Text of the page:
Foster youth suggest policy changes to elected officials

Wave Wire Services

LOS ANGELES — Mayor Karen Bass celebrated the first Foster Youth Shadow Day in Los Angeles May 7, where former and current foster youth delegates worked with local leaders to present policy changes intended to improve the child welfare system.

Bass previously led the annual Foster Youth Shadow Day program as a member of Congress in Washington, D.C., which her office says led to landmark legislative change.

During a presentation in the City Council Chambers, Bass highlighted the work by a youth group from the National Foster Youth Institute, along with Wendy Smith Meyer and Conway Collis from the institute’s board leadership.

“We started the institute about 12 years ago,” Bass said. “When I was a member of Congress we also started a Congressional Caucus on foster youth, and once a year in May for National Foster Youth Month we would bring over 100 former foster youth to Congress for them to shadow their member of Congress … helping them to take their personal story and learn how to strategically impact public policy.”

The group of foster youth also had breakfast with all five members of the Los Angeles County Board of Supervisors, and according to Bass, group members pointed out a problem in vouchers for foster youth housing.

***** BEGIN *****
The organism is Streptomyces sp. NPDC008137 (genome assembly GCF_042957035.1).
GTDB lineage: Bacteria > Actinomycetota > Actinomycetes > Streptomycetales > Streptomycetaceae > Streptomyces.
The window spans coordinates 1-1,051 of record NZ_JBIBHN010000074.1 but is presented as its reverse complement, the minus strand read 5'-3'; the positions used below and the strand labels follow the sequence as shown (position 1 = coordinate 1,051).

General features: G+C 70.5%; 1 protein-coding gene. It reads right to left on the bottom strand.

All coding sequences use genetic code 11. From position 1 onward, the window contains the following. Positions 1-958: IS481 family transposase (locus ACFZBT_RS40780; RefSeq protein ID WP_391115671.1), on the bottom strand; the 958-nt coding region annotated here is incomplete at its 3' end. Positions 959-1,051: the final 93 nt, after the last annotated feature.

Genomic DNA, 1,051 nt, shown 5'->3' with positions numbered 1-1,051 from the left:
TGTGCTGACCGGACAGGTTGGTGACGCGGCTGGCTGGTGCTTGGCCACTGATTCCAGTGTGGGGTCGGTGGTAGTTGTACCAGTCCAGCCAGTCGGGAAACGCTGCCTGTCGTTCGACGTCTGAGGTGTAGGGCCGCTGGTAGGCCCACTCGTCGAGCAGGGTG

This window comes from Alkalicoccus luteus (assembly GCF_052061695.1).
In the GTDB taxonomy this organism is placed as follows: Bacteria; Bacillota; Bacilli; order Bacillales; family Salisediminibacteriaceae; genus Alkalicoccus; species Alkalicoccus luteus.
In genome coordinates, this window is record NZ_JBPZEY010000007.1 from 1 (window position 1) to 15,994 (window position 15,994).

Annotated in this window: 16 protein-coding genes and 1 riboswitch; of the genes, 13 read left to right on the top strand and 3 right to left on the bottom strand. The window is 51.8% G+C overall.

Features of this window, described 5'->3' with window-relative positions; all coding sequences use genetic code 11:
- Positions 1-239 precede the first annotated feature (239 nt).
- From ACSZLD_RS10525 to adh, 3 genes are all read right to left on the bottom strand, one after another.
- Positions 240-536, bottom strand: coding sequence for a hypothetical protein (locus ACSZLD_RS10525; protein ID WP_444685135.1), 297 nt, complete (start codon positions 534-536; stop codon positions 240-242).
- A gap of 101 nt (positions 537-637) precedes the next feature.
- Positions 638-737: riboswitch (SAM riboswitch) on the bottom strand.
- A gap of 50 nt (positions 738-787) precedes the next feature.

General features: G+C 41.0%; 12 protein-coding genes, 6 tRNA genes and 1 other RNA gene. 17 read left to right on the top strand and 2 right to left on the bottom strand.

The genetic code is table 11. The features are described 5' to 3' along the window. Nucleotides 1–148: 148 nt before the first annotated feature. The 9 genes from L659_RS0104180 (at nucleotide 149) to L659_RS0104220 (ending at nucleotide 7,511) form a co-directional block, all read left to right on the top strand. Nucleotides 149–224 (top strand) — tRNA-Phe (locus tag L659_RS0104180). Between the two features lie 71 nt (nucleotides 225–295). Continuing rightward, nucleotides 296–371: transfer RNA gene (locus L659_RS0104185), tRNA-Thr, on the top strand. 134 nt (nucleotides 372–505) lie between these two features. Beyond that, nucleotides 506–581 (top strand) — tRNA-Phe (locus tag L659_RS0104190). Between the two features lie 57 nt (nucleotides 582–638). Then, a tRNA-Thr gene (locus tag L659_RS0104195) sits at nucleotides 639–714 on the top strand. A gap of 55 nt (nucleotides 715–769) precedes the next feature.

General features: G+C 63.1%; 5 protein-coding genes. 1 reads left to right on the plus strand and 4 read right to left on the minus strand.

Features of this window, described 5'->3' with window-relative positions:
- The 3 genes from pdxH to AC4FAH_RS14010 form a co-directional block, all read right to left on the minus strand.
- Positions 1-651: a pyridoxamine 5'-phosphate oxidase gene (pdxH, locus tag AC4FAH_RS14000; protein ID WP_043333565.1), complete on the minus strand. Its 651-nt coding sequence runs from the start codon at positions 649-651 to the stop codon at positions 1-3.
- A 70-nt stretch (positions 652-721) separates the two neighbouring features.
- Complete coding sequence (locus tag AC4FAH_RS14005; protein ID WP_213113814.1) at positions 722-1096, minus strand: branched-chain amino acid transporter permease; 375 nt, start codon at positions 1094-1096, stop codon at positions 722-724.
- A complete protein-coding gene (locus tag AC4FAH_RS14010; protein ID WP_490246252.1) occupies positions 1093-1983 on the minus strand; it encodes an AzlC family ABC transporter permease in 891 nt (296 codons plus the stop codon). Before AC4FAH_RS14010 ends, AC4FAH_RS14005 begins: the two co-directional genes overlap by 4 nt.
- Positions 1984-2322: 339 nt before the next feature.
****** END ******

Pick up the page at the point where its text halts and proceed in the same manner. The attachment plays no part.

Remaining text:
“When a young person ages out of foster care at either 18 or 21, our policies essentially put them on the street,” Bass said. “These [youth] pointed out one of the problems, which says that you either have to be a full-time student or a full-time employee or you can’t get your housing voucher. Well that’s a chicken and egg [scenario] because if you don’t give [them] a place to live, how do you expect for (them) to have a full-time job or be a full-time student?

“I have no doubt that they’re going to change that policy,” she added.

City Councilwoman Eunisses Hernandez thanked the mayor for being a long-time champion for youth impacted by the foster care system.

“I’m so excited to welcome delegates from the National Foster Youth Initiative,” Hernandez said. “There are over 400,000 young people in the foster care system across the U.S. With us here, today, are 15 young adults who are going to teach us all their role in government systems and changing them for the better.”

The youth delegates shadowed members of the City Council May 7 and 8.